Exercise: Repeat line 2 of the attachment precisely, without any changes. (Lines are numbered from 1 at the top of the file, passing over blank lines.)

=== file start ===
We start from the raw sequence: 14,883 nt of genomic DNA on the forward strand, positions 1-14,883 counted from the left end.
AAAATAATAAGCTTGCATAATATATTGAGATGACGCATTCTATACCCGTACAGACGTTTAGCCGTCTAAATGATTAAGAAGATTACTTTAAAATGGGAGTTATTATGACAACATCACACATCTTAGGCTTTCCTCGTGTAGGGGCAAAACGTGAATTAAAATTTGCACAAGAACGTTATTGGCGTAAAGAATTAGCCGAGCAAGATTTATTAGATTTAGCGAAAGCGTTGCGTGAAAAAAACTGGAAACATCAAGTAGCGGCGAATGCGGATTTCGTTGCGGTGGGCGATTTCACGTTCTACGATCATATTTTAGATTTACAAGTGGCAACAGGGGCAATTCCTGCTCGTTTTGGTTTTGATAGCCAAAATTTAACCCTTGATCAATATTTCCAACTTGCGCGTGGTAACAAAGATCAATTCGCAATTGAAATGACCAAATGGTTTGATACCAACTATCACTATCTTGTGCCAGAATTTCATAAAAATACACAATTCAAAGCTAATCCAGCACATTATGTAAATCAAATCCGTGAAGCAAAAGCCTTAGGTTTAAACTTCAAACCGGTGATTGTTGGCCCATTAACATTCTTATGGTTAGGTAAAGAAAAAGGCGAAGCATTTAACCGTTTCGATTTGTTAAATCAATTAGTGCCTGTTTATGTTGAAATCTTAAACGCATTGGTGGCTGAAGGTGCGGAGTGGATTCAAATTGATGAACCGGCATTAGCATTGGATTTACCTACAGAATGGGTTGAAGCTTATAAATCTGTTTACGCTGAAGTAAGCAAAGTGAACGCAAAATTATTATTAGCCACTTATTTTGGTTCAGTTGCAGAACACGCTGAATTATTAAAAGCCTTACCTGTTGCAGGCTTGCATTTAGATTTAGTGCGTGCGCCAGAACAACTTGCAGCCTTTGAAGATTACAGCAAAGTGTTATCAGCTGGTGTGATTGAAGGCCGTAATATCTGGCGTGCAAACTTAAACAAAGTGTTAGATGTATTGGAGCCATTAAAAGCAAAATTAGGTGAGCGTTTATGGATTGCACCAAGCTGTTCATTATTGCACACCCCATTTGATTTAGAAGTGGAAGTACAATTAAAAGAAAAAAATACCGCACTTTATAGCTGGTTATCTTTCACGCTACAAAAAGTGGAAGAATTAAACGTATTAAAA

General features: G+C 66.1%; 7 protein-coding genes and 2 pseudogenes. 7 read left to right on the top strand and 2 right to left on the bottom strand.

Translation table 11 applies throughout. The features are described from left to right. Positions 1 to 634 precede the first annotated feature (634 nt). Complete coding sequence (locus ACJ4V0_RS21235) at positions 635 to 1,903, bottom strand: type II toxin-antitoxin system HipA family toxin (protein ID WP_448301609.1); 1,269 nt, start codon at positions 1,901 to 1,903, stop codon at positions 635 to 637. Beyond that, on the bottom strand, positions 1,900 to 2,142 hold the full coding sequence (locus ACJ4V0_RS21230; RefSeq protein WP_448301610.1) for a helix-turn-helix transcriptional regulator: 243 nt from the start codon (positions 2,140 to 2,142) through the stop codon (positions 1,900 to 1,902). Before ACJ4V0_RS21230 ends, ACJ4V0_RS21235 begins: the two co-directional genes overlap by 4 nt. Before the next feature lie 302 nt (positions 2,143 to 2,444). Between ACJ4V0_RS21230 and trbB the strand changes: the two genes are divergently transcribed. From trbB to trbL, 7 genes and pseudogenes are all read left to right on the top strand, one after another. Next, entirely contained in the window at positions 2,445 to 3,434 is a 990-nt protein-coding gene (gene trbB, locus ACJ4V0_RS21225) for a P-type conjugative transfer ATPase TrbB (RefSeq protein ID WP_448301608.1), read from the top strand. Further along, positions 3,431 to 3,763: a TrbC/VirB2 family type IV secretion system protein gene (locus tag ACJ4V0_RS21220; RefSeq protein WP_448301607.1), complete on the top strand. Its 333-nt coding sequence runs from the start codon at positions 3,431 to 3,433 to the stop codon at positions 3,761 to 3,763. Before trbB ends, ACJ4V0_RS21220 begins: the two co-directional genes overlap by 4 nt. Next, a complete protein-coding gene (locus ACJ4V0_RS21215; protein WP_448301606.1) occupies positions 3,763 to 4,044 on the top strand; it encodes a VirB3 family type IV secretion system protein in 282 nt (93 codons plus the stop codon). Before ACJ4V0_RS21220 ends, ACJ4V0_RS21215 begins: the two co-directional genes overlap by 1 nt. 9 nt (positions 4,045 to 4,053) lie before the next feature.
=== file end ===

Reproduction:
AAAATAATAAGCTTGCATAATATATTGAGATGACGCATTCTATACCCGTACAGACGTTTAGCCGTCTAAATGATTAAGAAGATTACTTTAAAATGGGAGTTATTATGACAACATCACACATCTTAGGCTTTCCTCGTGTAGGGGCAAAACGTGAATTAAAATTTGCACAAGAACGTTATTGGCGTAAAGAATTAGCCGAGCAAGATTTATTAGATTTAGCGAAAGCGTTGCGTGAAAAAAACTGGAAACATCAAGTAGCGGCGAATGCGGATTTCGTTGCGGTGGGCGATTTCACGTTCTACGATCATATTTTAGATTTACAAGTGGCAACAGGGGCAATTCCTGCTCGTTTTGGTTTTGATAGCCAAAATTTAACCCTTGATCAATATTTCCAACTTGCGCGTGGTAACAAAGATCAATTCGCAATTGAAATGACCAAATGGTTTGATACCAACTATCACTATCTTGTGCCAGAATTTCATAAAAATACACAATTCAAAGCTAATCCAGCACATTATGTAAATCAAATCCGTGAAGCAAAAGCCTTAGGTTTAAACTTCAAACCGGTGATTGTTGGCCCATTAACATTCTTATGGTTAGGTAAAGAAAAAGGCGAAGCATTTAACCGTTTCGATTTGTTAAATCAATTAGTGCCTGTTTATGTTGAAATCTTAAACGCATTGGTGGCTGAAGGTGCGGAGTGGATTCAAATTGATGAACCGGCATTAGCATTGGATTTACCTACAGAATGGGTTGAAGCTTATAAATCTGTTTACGCTGAAGTAAGCAAAGTGAACGCAAAATTATTATTAGCCACTTATTTTGGTTCAGTTGCAGAACACGCTGAATTATTAAAAGCCTTACCTGTTGCAGGCTTGCATTTAGATTTAGTGCGTGCGCCAGAACAACTTGCAGCCTTTGAAGATTACAGCAAAGTGTTATCAGCTGGTGTGATTGAAGGCCGTAATATCTGGCGTGCAAACTTAAACAAAGTGTTAGATGTATTGGAGCCATTAAAAGCAAAATTAGGTGAGCGTTTATGGATTGCACCAAGCTGTTCATTATTGCACACCCCATTTGATTTAGAAGTGGAAGTACAATTAAAAGAAAAAAATACCGCACTTTATAGCTGGTTATCTTTCACGCTACAAAAAGTGGAAGAATTAAACGTATTAAAA